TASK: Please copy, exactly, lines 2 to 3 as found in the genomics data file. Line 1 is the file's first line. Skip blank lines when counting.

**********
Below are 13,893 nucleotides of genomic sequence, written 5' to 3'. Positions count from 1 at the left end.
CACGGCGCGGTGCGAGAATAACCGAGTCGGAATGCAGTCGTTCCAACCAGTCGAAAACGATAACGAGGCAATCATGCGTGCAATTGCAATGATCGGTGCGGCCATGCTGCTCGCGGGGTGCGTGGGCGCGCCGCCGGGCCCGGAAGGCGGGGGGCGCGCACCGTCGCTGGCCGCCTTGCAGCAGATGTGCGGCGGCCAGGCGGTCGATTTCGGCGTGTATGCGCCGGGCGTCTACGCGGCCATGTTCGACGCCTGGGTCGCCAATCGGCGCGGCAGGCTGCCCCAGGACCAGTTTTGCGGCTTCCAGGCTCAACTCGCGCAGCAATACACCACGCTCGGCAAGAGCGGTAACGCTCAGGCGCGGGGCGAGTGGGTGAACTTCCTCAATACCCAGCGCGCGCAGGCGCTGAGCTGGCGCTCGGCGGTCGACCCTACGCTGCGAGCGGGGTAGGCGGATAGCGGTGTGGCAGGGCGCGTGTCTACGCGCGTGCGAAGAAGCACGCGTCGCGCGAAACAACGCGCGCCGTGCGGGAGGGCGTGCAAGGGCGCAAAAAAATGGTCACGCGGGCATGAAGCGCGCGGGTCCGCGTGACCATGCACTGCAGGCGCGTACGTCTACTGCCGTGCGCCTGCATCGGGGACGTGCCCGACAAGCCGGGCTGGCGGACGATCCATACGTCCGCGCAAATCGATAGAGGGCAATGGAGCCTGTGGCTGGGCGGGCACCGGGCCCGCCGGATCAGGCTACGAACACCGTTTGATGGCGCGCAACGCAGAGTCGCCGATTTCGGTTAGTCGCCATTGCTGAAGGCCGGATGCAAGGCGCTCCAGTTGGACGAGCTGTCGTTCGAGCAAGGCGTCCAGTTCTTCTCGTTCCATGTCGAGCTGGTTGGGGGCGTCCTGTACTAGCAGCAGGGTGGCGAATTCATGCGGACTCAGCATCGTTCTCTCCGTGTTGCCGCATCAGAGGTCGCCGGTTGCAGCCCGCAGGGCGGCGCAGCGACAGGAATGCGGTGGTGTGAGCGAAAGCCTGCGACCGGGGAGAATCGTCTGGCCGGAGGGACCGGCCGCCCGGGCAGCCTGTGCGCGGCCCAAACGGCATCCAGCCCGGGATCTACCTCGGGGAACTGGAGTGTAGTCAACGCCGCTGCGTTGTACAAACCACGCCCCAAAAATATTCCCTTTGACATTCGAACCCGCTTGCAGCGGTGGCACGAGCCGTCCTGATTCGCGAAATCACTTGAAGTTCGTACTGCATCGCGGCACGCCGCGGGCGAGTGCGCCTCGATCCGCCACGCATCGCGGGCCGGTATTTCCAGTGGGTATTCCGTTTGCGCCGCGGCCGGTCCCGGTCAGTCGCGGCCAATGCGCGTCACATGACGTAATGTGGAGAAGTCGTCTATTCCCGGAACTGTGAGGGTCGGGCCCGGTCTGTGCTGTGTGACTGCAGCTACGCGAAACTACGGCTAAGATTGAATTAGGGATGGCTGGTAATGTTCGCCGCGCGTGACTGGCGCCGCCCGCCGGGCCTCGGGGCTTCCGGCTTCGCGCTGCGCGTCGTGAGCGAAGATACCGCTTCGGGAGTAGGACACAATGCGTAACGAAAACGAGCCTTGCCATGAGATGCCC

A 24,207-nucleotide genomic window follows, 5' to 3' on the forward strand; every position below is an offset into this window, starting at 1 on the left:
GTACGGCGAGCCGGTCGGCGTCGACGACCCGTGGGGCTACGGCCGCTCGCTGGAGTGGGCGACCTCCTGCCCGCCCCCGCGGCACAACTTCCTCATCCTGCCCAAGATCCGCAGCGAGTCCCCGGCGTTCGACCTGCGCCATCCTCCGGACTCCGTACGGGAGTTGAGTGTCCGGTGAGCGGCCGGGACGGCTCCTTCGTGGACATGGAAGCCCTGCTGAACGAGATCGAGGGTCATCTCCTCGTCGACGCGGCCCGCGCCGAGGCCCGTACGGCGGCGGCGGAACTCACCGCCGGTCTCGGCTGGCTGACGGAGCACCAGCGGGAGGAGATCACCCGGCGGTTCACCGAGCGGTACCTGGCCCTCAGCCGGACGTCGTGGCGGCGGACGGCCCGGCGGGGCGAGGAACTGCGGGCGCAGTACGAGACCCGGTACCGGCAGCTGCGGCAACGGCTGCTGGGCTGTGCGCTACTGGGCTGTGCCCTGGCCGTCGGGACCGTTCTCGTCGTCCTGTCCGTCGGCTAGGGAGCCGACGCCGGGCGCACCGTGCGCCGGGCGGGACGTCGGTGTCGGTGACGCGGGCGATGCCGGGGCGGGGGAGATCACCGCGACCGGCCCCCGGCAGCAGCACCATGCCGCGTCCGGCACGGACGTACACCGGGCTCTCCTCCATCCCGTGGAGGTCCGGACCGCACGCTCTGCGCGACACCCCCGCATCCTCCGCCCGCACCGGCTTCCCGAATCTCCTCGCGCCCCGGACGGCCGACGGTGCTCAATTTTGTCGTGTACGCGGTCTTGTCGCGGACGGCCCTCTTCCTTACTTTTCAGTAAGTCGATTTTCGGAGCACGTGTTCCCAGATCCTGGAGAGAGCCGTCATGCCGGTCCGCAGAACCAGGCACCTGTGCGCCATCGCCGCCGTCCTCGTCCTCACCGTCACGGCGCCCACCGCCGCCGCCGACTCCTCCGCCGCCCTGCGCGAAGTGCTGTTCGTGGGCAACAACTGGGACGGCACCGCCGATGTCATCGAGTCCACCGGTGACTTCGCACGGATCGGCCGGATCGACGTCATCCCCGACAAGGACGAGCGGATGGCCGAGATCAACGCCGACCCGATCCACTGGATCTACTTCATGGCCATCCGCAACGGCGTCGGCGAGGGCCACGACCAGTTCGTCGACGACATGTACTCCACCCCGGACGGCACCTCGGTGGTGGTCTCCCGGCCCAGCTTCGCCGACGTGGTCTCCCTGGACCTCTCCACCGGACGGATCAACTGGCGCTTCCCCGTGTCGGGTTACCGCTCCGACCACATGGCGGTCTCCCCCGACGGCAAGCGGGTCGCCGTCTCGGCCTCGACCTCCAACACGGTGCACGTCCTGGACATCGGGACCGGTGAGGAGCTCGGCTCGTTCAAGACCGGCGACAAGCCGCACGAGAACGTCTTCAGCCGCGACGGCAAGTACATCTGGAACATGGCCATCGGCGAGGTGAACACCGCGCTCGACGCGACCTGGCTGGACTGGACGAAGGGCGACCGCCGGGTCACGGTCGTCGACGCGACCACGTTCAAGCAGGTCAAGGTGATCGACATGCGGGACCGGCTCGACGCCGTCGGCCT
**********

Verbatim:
CACGGCGCGGTGCGAGAATAACCGAGTCGGAATGCAGTCGTTCCAACCAGTCGAAAACGATAACGAGGCAATCATGCGTGCAATTGCAATGATCGGTGCGGCCATGCTGCTCGCGGGGTGCGTGGGCGCGCCGCCGGGCCCGGAAGGCGGGGGGCGCGCACCGTCGCTGGCCGCCTTGCAGCAGATGTGCGGCGGCCAGGCGGTCGATTTCGGCGTGTATGCGCCGGGCGTCTACGCGGCCATGTTCGACGCCTGGGTCGCCAATCGGCGCGGCAGGCTGCCCCAGGACCAGTTTTGCGGCTTCCAGGCTCAACTCGCGCAGCAATACACCACGCTCGGCAAGAGCGGTAACGCTCAGGCGCGGGGCGAGTGGGTGAACTTCCTCAATACCCAGCGCGCGCAGGCGCTGAGCTGGCGCTCGGCGGTCGACCCTACGCTGCGAGCGGGGTAGGCGGATAGCGGTGTGGCAGGGCGCGTGTCTACGCGCGTGCGAAGAAGCACGCGTCGCGCGAAACAACGCGCGCCGTGCGGGAGGGCGTGCAAGGGCGCAAAAAAATGGTCACGCGGGCATGAAGCGCGCGGGTCCGCGTGACCATGCACTGCAGGCGCGTACGTCTACTGCCGTGCGCCTGCATCGGGGACGTGCCCGACAAGCCGGGCTGGCGGACGATCCATACGTCCGCGCAAATCGATAGAGGGCAATGGAGCCTGTGGCTGGGCGGGCACCGGGCCCGCCGGATCAGGCTACGAACACCGTTTGATGGCGCGCAACGCAGAGTCGCCGATTTCGGTTAGTCGCCATTGCTGAAGGCCGGATGCAAGGCGCTCCAGTTGGACGAGCTGTCGTTCGAGCAAGGCGTCCAGTTCTTCTCGTTCCATGTCGAGCTGGTTGGGGGCGTCCTGTACTAGCAGCAGGGTGGCGAATTCATGCGGACTCAGCATCGTTCTCTCCGTGTTGCCGCATCAGAGGTCGCCGGTTGCAGCCCGCAGGGCGGCGCAGCGACAGGAATGCGGTGGTGTGAGCGAAAGCCTGCGACCGGGGAGAATCGTCTGGCCGGAGGGACCGGCCGCCCGGGCAGCCTGTGCGCGGCCCAAACGGCATCCAGCCCGGGATCTACCTCGGGGAACTGGAGTGTAGTCAACGCCGCTGCGTTGTACAAACCACGCCCCAAAAATATTCCCTTTGACATTCGAACCCGCTTGCAGCGGTGGCACGAGCCGTCCTGATTCGCGAAATCACTTGAAGTTCGTACTGCATCGCGGCACGCCGCGGGCGAGTGCGCCTCGATCCGCCACGCATCGCGGGCCGGTATTTCCAGTGGGTATTCCGTTTGCGCCGCGGCCGGTCCCGGTCAGTCGCGGCCAATGCGCGTCACATGACGTAATGTGGAGAAGTCGTCTATTCCCGGAACTGTGAGGGTCGGGCCCGGTCTGTGCTGTGTGACTGCAGCTACGCGAAACTACGGCTAAGATTGAATTAGGGATGGCTGGTAATGTTCGCCGCGCGTGACTGGCGCCGCCCGCCGGGCCTCGGGGCTTCCGGCTTCGCGCTGCGCGTCGTGAGCGAAGATACCGCTTCGGGAGTAGGACACAATGCGTAACGAAAACGAGCCTTGCCATGAGATGCCC

A 24,207-nucleotide genomic window follows, 5' to 3' on the forward strand; every position below is an offset into this window, starting at 1 on the left: